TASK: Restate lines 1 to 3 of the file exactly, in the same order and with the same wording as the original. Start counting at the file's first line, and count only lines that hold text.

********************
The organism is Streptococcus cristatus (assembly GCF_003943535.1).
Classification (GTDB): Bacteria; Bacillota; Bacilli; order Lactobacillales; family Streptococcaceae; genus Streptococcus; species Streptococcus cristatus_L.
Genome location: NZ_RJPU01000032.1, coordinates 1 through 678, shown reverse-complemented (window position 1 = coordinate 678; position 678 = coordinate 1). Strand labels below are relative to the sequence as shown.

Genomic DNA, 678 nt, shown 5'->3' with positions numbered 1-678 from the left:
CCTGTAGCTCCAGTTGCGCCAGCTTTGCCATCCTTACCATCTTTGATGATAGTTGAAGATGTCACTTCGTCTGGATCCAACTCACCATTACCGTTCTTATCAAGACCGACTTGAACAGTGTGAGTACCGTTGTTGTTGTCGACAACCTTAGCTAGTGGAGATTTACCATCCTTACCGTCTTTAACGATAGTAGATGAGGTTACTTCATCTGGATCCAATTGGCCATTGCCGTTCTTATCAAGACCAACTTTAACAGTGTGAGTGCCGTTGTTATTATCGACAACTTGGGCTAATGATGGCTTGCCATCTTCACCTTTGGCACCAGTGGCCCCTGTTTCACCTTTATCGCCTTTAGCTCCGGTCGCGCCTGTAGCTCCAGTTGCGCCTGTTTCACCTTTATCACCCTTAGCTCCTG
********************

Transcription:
The organism is Streptococcus cristatus (assembly GCF_003943535.1).
Classification (GTDB): Bacteria; Bacillota; Bacilli; order Lactobacillales; family Streptococcaceae; genus Streptococcus; species Streptococcus cristatus_L.
Genome location: NZ_RJPU01000032.1, coordinates 1 through 678, shown reverse-complemented (window position 1 = coordinate 678; position 678 = coordinate 1). Strand labels below are relative to the sequence as shown.